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Rejoice! Advent preparations will include Star Wars

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Rejoice! Advent preparations will include Star Wars

BY C.S. MORRISSEY

Father Robert J. Spitzer teaches us that the presence of God within us is the source of our attraction to and love of myths, writes C.S. Morrissey. (Photo: Disney)Father Robert J. Spitzer teaches us that the presence of God within us is the source of our attraction to and love of myths, writes C.S. Morrissey. (Photo: Disney)

This year, Advent preparations for Christmas will include getting ready for the new Star Wars movie. Here’s what to do.

First, get a copy of Father Robert J. Spitzer’s amazing new book, The Soul’s Upward Yearning: Clues to Our Transcendent Nature from Experience and Reason (Ignatius Press, 2015).

Second, start re-watching the previous Star Wars films with family and friends. Gaudete Sunday (the Third Sunday of Advent) kicks off the week in which Star Wars: The Force Awakens (Episode VII) opens in movie theaters. Rejoice: I have a movie watching plan to get you ready.

But first, let me tell you about one of the best books of the year. Father Spitzer is a Jedi master who can train you in the ways of the Force. By this I mean he can tutor you in how to see the evidence for the universe’s transcendent dimension. He will open your mind’s eye to look beyond scientific materialism.

The Soul’s Upward Yearning argues most convincingly from what we know best, our own transcendent nature. We humans are transcendent beings with transphysical souls that survive bodily death, who are in search of perfect love, truth, goodness, and beauty. This is expressed, for example, in the popularity of the Star Wars films, says Father Spitzer.

For advanced Jedi thinkers, Father Spitzer adds two appendixes with proofs from physics and philosophy of God’s existence and attributes. He gives an exciting and rigorous formulation of what the human mind can know about ultimate reality.

In the main body of the text, anybody interested in acquiring a deeper understanding the Force (i.e., transcendence) will delight in Father Spitzer’s survey of the evidence showing our transcendent nature. He cites research in neuroscience and psychology and contemporary studies of near death experiences.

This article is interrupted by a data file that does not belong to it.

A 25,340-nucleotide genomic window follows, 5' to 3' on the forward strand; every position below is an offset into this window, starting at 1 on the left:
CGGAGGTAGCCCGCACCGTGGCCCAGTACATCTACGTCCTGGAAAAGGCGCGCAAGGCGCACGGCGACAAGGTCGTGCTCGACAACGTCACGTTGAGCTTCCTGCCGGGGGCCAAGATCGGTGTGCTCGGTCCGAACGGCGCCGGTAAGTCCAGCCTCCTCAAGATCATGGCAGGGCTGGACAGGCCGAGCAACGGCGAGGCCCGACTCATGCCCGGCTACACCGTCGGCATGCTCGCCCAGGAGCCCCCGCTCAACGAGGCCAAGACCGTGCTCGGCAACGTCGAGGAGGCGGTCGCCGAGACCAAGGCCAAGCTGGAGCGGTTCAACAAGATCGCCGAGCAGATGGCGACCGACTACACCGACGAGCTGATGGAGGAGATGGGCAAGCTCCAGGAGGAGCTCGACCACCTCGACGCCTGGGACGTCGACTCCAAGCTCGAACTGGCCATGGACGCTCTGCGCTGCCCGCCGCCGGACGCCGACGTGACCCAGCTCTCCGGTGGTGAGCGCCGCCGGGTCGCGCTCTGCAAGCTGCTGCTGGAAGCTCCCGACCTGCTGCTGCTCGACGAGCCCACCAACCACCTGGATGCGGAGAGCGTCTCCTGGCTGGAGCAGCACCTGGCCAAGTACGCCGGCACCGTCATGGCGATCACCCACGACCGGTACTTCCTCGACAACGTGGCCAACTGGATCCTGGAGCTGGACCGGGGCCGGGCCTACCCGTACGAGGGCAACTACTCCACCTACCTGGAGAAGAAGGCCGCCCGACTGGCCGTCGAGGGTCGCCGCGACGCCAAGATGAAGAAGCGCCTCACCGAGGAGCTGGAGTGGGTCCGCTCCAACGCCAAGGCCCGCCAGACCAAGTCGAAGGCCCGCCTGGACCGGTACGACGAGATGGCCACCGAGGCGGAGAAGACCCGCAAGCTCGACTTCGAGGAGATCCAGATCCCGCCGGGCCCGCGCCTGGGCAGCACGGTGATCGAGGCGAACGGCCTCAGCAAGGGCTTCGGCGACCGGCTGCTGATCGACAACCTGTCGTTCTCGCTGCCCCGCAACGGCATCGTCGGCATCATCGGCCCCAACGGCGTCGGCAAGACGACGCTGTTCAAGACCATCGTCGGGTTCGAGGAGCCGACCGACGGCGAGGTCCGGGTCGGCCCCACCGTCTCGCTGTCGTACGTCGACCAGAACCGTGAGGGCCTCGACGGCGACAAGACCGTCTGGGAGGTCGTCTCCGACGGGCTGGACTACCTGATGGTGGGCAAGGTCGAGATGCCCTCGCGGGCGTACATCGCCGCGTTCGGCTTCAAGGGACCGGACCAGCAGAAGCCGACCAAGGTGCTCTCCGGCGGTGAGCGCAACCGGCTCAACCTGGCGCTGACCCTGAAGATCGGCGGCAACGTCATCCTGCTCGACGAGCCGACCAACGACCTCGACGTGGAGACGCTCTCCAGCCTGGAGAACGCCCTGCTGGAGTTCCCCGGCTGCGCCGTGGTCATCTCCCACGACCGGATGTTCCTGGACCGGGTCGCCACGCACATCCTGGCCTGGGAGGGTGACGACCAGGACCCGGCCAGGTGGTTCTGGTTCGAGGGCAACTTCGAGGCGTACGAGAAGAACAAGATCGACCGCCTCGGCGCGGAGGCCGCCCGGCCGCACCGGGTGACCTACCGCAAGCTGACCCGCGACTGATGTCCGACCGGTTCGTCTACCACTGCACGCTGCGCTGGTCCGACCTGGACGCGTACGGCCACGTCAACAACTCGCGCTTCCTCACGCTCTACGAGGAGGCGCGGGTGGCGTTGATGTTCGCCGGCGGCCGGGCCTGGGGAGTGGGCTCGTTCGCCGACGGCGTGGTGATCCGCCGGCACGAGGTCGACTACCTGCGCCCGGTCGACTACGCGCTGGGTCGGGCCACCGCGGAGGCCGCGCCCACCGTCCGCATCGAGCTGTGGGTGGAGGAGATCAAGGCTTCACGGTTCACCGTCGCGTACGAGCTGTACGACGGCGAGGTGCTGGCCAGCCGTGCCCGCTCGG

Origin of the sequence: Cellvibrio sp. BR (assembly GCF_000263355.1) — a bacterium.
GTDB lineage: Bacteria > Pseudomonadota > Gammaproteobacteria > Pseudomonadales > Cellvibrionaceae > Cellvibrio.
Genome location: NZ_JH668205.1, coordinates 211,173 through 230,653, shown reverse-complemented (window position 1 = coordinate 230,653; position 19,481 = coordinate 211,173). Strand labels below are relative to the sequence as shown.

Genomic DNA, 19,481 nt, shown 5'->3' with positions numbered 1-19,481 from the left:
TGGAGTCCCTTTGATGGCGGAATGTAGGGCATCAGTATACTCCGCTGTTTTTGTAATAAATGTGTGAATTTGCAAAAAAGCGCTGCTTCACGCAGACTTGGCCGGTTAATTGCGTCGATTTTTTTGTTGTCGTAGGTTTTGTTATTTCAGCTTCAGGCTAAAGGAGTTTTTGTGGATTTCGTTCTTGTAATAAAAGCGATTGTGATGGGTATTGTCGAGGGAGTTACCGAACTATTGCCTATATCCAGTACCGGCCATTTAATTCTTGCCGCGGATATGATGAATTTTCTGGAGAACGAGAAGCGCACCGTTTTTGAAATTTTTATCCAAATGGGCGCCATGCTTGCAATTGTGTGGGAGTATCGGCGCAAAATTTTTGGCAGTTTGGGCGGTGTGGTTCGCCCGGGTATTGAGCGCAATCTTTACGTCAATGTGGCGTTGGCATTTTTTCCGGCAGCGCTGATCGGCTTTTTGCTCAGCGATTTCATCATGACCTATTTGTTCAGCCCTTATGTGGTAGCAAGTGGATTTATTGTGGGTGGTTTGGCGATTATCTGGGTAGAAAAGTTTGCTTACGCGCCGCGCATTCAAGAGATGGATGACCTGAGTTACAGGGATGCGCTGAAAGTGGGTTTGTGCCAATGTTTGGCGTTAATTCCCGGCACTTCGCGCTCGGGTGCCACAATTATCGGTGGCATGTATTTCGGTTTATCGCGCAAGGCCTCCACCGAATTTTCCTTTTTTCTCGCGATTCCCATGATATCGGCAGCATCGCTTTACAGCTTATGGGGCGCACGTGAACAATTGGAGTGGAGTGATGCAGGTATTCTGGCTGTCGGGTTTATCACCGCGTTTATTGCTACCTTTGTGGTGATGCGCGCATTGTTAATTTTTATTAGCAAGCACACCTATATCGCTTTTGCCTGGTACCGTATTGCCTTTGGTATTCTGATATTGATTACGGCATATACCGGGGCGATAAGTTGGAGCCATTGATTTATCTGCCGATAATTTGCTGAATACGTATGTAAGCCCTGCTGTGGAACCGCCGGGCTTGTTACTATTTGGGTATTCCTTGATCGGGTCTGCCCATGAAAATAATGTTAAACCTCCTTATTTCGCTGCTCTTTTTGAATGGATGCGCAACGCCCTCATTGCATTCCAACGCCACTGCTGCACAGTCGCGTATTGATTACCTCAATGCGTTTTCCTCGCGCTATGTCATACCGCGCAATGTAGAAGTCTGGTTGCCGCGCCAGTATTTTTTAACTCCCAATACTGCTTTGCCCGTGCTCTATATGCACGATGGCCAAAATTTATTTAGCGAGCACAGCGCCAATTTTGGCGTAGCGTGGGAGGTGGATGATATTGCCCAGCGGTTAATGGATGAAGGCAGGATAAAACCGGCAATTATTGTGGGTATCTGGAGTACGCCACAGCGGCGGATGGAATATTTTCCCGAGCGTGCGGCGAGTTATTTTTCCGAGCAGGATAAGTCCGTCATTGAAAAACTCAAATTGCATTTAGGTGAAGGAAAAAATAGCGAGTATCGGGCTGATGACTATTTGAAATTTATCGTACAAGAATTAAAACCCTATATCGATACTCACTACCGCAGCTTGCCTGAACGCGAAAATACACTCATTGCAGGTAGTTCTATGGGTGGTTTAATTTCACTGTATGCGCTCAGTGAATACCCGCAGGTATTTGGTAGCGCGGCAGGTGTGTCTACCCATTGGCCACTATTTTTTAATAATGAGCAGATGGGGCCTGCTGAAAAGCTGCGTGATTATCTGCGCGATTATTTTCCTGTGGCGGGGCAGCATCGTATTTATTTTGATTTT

Father Spitzer also invites us to consider: if the Star Wars movies are “only an escape, why does every other escapist book or series enjoy a mere fraction of the popularity”?

“Is it because of the visual effects in Star Wars?” he asks. “Very unlikely, given the fact that there are many other action movies with even better visual effects that haven’t scratched the surface of Star Wars’ popularity.”

Instead, Father Spitzer points to the fact that Star Wars is, technically, a story in the “transworldly, transphysical, and spiritual” genre of myth. “Though a myth is fictional, it is not fiction,” he observes.

“The objective of myths is to express ultimate truth and meaning,” writes Father Spitzer, “and in order to do this they must reach beyond the contingent barriers of this world and universe and reveal the source of truth and meaning—that is, ultimate reality.”

“Not only this,” he continues, “myths must also reveal how and why ultimate reality connects with this world—and the people within it.”

Father Spitzer gives a detailed analysis, drawing upon the work of psychological researchers, about how myths provide us with evidence that we “have a soul through which a transcendent reality has imparted numinous feelings, religious intuitions, and the contents and feelings of conscience.”

In this light, Obi Wan’s exhortation to young Skywalker (“Luke, trust your feelings”) acquires its proper significance.

“Myths are attractive and fascinating,” writes Father Spitzer, “because they draw us into our numinous feelings and religious intuition; they tell us about the truth of ourselves—that we are called to be heroes (or helpers of heroes) in a most noble mission: the defeat of cosmic evil and the restoration of cosmic good.”

“Myths tell us that our lives are not purely mundane, but rather involved in matters of the highest consequence: eternal consequences,” he concludes.

Therefore, time spent with Star Wars is an escape from mundane reality in the very best sense: it puts us in touch with a higher reality.

As Fr. Spitzer affirms, “Our attraction to and love of myths comes from within us — or better, from the presence of God within us — inviting us into His noble mission, into Himself, and into His destiny.”

To prepare, this Advent, for that noble mission, many Star Wars fans are choosing not to use a lightsaber, but rather a machete. Every good Jedi knows that “Machete Order” (not “Release Order”, nor “Episode Order”) has become the preferred way of viewing the Star Wars movies.

“Machete Order” slices the execrable Episode I: The Phantom Menace from the saga. Then, crafting an optimal narrative flow, it inserts Episodes II and III after The Empire Strikes Back, ending with Return of the Jedi.

I say, rejoice on Gaudete Sunday by watching A New Hope first, and then follow “Machete order” into opening weekend, with one movie per night for the rest of the week. Do or do not; there is no try!

“May the Force be with you” will be a popular Advent greeting this year. Be ready to make the ancient Jedi reply: “Et cum spiritu tuo.”

Dr. C.S. Morrissey is a Fellow of the Adler-Aquinas Institute who teaches the Great Books for the Ignatius-Angelicum Liberal Studies Program. His Web site is: moreC.com.

 

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